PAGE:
LDAP adds to the existing arsenal of DDoS reflection and amplification techniques that can generate massive attacks.
Attackers are abusing yet another widely used protocol in order to amplify distributed denial-of-service attacks: the Lightweight Directory Access Protocol (LDAP), which is used for directory services on corporate networks.
DDoS mitigation provider Corero Network Security has recently observed an attack against its customers that was reflected and amplified through Connectionless LDAP (CLDAP), a variant of LDAP that uses the User Datagram Protocol (UDP) for transport.
DDoS reflection is the practice of sending requests using a spoofed source IP address to various servers on the Internet, which will then direct their responses to that address instead of the real sender. The spoofed IP address is that of the intended victim.
The requests are sent to various services that work over UDP, because unlike the Transmission Control Protocol (TCP), this transport protocol does not validate source addresses. Services that have been abused for DDoS reflection so far include the Domain Name System (DNS), the Network Time Protocol (NTP), the Simple Network Management Protocol (SNMP), the Simple Service Discovery Protocol (SSDP) and the Character Generator Protocol (CHARGEN). CLDAP is just the latest addition to the list.
DDoS reflection has the property of hiding the real source of the attack from the victim, as the traffic is reflected through third-party servers, but there is another more important reason why attackers love it: its amplification effect.
Most of the protocols used for reflection also allow attackers to trigger large responses using small queries. This means that attackers can amplify the amount of traffic they could otherwise generate.
While LDAP is widely used inside corporate networks, its use directly on the internet is considered risky and is highly discouraged. This doesn’t mean that there are no publicly accessible LDAP servers: The SHODAN search engine shows over 140,000 systems responding to requests over port 389, which is used for LDAP — almost 60,000 of them are located in the U.S.
It’s not clear how many of these servers accept connections over both TCP and UDP and could therefore be abused for DDoS amplification, but even a small portion of them would be able to generate large attacks. That’s because according to Corero, CLDAP (LDAP over UDP) has an average amplification factor of 46x and a peak of 55x.
This means that attackers can generate responses that are 50 times larger in size than the queries that triggered them and servers typically have larger bandwidth than home computers and consumer devices that typically make up DDoS botnets.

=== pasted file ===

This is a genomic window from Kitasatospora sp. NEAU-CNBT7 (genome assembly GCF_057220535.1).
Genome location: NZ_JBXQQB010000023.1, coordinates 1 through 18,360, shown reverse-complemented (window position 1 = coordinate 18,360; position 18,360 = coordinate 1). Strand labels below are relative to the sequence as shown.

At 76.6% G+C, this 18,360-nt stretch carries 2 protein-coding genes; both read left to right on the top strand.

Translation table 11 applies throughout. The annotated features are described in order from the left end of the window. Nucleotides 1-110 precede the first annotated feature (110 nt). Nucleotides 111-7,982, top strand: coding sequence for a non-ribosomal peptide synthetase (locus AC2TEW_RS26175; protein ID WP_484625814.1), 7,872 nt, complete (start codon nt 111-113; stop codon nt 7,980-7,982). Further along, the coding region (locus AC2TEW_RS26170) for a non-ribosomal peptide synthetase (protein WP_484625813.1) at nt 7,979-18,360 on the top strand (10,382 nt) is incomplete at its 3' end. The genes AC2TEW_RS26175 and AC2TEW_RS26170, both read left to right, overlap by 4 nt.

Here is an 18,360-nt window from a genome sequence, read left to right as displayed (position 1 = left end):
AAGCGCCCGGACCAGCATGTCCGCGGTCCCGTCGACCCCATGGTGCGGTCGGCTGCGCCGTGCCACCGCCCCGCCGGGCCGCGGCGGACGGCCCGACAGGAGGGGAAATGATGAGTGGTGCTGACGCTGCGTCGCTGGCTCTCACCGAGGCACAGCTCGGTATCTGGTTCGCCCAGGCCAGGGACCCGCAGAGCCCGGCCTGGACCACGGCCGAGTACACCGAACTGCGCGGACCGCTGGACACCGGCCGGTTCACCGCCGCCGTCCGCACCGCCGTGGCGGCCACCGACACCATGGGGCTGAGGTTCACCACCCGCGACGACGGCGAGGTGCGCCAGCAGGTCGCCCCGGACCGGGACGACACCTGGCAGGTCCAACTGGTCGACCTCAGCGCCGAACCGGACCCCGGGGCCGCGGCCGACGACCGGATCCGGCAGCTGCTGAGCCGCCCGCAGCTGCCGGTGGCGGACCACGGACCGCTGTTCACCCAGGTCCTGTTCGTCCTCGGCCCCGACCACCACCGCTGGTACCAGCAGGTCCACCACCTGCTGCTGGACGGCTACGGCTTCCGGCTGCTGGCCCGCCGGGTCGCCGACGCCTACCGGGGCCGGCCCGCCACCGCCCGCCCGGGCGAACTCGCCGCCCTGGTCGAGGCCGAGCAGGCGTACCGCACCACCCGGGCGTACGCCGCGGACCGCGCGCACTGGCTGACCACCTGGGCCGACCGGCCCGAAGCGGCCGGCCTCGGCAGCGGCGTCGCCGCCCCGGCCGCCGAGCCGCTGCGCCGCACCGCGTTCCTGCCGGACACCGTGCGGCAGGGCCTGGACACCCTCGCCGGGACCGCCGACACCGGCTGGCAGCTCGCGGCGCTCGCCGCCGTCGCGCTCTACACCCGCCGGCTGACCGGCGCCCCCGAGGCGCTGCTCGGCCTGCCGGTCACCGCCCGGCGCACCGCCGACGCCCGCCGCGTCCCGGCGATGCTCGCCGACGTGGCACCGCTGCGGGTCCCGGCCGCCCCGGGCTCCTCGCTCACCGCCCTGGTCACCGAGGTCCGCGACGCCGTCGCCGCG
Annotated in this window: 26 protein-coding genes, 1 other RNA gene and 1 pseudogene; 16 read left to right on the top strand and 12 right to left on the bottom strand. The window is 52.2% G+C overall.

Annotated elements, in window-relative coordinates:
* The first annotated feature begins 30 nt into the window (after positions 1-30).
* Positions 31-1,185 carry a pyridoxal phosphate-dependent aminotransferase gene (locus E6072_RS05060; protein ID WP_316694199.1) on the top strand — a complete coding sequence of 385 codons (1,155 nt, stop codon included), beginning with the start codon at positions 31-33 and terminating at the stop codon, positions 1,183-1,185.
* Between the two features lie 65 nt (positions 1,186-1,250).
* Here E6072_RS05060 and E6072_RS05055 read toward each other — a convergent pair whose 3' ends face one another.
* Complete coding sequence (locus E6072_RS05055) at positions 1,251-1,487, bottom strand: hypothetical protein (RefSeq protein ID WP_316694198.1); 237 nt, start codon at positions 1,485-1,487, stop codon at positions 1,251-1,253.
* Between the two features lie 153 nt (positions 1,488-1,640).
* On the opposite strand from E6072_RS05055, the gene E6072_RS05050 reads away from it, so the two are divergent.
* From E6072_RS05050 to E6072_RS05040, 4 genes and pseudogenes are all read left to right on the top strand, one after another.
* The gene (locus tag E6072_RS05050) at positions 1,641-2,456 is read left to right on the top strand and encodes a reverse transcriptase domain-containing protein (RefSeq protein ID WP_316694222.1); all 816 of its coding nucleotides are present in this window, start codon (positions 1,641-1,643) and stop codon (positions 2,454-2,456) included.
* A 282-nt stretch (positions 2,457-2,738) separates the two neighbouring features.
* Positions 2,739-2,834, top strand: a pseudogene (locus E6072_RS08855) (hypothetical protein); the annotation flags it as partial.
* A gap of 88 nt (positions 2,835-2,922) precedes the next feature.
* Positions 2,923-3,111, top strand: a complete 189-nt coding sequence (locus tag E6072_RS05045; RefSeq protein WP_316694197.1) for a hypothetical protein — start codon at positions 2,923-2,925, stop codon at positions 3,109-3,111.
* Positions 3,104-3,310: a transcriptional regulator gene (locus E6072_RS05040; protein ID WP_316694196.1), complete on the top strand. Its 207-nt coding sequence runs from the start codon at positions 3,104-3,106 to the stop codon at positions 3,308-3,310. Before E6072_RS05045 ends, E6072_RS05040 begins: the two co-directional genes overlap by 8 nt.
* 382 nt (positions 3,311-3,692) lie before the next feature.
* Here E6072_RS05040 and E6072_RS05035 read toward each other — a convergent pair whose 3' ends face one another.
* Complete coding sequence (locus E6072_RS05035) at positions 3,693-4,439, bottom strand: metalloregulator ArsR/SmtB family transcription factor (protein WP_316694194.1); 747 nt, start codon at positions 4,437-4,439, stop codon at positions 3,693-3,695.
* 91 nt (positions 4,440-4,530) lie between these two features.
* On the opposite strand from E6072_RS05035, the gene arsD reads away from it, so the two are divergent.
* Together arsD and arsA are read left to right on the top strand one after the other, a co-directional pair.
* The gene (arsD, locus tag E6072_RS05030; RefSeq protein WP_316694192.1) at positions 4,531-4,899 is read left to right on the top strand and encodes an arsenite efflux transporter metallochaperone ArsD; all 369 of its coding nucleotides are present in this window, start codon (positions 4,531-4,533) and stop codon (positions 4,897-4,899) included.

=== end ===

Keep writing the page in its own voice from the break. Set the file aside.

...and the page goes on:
Also, today’s DDoS attacks combine multiple techniques. For example, an attacker in control of a large botnet could direct a portion of it to reflect its traffic through LDAP servers, another portion to abuse DNS servers, another one to perform direct SYN floods or TCP floods and so on. According to an Akamai report from June, over 60 percent of DDoS attacks observed this year used two techniques or more.
The problem with a new, zero-day amplification vector like LDAP is that it isn’t diffused, said Dave Larson the CTO of Corero Network Security. Since only a small number of attackers know about it, they can use the full capacity of these exposed LDAP servers to launch attacks. That’s not the case with DNS servers for example, which have been mapped and are used for reflection and amplifications by many attackers at the same time, limiting the size of their individual attacks, he explained.
Another thing is that blacklists already exist for DNS, NTP and other type of servers that have constantly been abused in DDoS attacks. Such lists don’t likely exist yet for LDAP servers.
The size of DDoS attacks has reached unprecedented levels in recent months, partially because of large numbers of compromised internet-of-things devices. Last month, the blog of cybersecurity reporter Brian Krebs was hit with a 620Gbps DDoS attack launched from a botnet of thousands of hacked routers, IP cameras and digital video recorders. A few days later, French hosting company OVH was hit with a 799Gbps attack from a similar botnet.
Last week, a DDoS attack launched against managed DNS provider Dynamic Network Services (Dyn) rendered many popular websites inaccessible to users on the U.S. East Coast.